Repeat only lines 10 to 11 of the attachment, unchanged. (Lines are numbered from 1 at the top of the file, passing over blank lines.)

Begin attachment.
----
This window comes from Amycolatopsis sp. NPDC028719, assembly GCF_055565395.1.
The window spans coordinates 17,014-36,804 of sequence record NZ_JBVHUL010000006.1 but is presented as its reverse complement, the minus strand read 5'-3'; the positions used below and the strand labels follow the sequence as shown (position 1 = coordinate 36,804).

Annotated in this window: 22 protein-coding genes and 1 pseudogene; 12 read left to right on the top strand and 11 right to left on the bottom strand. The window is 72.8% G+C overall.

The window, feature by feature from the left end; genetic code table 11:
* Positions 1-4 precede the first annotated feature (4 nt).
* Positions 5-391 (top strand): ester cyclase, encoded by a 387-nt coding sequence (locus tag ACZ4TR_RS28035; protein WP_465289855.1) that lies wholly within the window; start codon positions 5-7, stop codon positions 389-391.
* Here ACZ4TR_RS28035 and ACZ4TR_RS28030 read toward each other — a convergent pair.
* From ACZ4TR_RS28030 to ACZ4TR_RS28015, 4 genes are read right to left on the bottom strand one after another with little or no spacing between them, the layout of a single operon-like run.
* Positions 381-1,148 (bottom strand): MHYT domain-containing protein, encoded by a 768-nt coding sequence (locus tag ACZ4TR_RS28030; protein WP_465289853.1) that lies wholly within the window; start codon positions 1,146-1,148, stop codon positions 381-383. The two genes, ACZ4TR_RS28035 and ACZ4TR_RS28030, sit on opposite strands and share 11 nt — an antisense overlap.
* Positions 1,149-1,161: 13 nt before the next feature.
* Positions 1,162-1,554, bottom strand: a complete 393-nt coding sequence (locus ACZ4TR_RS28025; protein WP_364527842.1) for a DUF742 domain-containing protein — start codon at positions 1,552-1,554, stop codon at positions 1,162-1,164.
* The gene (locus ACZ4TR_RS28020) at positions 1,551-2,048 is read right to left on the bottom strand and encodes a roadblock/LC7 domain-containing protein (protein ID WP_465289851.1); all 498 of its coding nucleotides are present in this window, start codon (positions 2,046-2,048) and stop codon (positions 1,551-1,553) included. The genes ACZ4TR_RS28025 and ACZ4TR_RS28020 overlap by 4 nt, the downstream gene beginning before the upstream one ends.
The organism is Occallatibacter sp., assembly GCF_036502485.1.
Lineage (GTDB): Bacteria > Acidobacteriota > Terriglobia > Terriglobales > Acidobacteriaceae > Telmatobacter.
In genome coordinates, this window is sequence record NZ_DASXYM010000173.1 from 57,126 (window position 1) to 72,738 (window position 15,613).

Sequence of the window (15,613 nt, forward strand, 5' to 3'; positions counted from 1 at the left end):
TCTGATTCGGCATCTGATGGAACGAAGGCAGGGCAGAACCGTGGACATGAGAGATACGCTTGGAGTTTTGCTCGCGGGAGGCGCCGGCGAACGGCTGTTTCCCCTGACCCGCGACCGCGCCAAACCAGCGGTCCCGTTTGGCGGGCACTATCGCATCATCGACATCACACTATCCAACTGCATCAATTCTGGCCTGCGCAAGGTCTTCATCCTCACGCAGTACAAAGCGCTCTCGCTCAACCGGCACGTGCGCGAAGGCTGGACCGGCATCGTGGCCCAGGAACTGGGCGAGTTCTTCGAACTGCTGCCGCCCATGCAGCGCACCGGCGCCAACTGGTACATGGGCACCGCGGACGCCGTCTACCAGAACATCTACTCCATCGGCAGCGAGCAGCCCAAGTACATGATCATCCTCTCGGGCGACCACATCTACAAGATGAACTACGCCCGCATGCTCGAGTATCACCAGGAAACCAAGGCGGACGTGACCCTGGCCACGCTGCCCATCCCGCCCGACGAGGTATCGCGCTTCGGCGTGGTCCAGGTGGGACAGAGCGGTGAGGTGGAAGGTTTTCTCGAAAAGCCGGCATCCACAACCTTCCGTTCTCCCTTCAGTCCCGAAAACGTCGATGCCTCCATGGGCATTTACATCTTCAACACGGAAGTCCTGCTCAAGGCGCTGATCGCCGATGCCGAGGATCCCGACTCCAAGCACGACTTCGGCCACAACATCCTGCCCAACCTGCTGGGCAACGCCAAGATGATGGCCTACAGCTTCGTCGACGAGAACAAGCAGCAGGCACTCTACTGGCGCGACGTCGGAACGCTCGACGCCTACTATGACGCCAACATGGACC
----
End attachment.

* Positions 1,149-1,161: 13 nt before the next feature.
* Positions 1,162-1,554, bottom strand: a complete 393-nt coding sequence (locus ACZ4TR_RS28025; protein WP_364527842.1) for a DUF742 domain-containing protein — start codon at positions 1,552-1,554, stop codon at positions 1,162-1,164.